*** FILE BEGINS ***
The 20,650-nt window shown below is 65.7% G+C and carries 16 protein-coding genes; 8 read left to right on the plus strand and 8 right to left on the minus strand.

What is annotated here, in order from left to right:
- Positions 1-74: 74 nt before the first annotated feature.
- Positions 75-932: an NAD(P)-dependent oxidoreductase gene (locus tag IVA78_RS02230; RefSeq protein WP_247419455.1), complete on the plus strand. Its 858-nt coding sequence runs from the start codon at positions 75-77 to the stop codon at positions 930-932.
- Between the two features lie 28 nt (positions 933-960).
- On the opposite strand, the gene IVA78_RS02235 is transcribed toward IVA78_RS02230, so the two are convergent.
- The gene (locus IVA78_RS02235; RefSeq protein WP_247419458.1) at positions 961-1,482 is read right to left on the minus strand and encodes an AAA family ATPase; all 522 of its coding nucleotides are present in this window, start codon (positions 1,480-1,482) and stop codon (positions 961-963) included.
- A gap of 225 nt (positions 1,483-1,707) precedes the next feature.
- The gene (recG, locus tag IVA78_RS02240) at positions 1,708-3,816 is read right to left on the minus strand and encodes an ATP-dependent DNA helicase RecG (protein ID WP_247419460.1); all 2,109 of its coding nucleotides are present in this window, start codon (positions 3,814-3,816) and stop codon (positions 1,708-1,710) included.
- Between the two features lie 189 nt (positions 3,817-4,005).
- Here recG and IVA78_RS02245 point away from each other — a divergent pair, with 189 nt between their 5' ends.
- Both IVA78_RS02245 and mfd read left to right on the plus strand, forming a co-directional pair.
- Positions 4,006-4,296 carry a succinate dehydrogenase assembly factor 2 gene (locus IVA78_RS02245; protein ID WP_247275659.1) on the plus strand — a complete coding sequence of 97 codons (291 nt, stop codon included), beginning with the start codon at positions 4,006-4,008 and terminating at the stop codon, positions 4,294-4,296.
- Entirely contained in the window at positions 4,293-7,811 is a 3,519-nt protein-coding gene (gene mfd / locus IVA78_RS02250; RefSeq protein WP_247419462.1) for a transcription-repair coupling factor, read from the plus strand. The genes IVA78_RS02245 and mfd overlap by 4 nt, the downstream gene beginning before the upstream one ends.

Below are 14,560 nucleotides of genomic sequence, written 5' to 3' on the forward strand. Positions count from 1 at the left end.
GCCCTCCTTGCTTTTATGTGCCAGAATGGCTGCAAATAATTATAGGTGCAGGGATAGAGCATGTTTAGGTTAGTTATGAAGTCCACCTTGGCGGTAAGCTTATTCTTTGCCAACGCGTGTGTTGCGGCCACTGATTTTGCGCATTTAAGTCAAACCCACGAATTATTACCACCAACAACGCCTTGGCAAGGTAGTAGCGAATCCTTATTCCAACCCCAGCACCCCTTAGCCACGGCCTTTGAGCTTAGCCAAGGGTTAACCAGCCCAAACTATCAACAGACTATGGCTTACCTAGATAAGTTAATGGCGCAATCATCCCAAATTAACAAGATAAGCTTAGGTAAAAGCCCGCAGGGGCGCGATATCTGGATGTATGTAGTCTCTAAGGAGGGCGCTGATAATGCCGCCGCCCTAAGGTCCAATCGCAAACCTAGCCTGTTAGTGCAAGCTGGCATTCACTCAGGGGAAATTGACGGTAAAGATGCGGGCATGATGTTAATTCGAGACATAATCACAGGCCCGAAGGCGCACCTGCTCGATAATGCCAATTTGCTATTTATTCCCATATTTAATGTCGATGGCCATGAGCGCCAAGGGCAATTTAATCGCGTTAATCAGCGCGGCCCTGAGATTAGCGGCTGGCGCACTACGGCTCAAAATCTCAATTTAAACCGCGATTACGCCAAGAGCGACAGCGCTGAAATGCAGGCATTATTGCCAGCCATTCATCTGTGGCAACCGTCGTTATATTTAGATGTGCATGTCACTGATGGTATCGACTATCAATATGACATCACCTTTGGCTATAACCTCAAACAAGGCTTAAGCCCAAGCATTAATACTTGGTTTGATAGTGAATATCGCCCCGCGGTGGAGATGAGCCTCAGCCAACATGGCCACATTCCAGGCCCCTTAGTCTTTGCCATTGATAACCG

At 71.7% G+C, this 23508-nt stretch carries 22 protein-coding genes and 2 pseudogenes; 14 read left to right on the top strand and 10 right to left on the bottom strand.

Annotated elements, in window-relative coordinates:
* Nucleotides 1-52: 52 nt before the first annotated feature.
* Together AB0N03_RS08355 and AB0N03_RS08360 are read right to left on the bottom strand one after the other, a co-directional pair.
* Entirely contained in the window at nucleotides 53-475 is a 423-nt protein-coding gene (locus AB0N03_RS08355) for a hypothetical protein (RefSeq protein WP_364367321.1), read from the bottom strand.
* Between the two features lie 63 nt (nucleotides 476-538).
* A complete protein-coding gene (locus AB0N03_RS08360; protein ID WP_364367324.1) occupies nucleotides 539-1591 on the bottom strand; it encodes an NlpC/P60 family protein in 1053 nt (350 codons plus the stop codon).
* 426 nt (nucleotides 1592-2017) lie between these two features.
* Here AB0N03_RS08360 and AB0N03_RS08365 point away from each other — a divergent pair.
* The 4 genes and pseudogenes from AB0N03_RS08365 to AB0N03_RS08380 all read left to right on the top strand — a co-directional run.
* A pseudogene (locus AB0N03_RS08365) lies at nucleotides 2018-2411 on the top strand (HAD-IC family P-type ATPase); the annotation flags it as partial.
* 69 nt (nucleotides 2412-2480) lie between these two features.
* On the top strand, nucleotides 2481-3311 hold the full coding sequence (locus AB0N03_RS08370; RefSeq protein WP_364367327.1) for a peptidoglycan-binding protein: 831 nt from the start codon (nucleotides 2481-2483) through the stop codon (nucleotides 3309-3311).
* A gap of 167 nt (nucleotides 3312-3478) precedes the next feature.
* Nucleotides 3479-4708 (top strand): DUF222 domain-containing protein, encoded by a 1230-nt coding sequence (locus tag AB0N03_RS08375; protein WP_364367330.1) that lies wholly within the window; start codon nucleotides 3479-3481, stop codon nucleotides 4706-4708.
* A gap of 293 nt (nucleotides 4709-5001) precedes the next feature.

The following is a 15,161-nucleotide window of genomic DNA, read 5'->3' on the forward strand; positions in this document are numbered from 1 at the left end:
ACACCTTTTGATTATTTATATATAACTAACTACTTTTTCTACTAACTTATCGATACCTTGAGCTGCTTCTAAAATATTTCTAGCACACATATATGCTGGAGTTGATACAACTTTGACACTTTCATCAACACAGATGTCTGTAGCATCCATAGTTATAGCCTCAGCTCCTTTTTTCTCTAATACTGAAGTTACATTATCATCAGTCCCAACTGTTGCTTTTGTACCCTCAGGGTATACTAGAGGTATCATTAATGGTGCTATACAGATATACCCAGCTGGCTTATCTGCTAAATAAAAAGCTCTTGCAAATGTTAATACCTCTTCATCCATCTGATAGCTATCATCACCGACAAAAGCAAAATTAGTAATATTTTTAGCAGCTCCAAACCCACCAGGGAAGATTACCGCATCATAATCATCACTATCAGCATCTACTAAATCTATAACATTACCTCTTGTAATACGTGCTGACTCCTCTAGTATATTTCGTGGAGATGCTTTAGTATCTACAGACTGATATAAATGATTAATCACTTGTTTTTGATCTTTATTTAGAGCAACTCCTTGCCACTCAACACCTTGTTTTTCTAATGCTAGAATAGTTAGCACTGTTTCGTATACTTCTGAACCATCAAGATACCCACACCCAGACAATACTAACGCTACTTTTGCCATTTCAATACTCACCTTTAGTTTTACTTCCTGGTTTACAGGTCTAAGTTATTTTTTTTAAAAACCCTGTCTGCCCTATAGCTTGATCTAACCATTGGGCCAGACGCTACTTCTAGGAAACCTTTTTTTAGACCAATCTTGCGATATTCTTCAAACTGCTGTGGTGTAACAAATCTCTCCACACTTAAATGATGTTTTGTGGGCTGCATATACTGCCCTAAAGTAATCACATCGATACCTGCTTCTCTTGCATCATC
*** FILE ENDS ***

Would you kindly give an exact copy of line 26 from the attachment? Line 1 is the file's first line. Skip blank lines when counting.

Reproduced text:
* The 4 genes and pseudogenes from AB0N03_RS08365 to AB0N03_RS08380 all read left to right on the top strand — a co-directional run.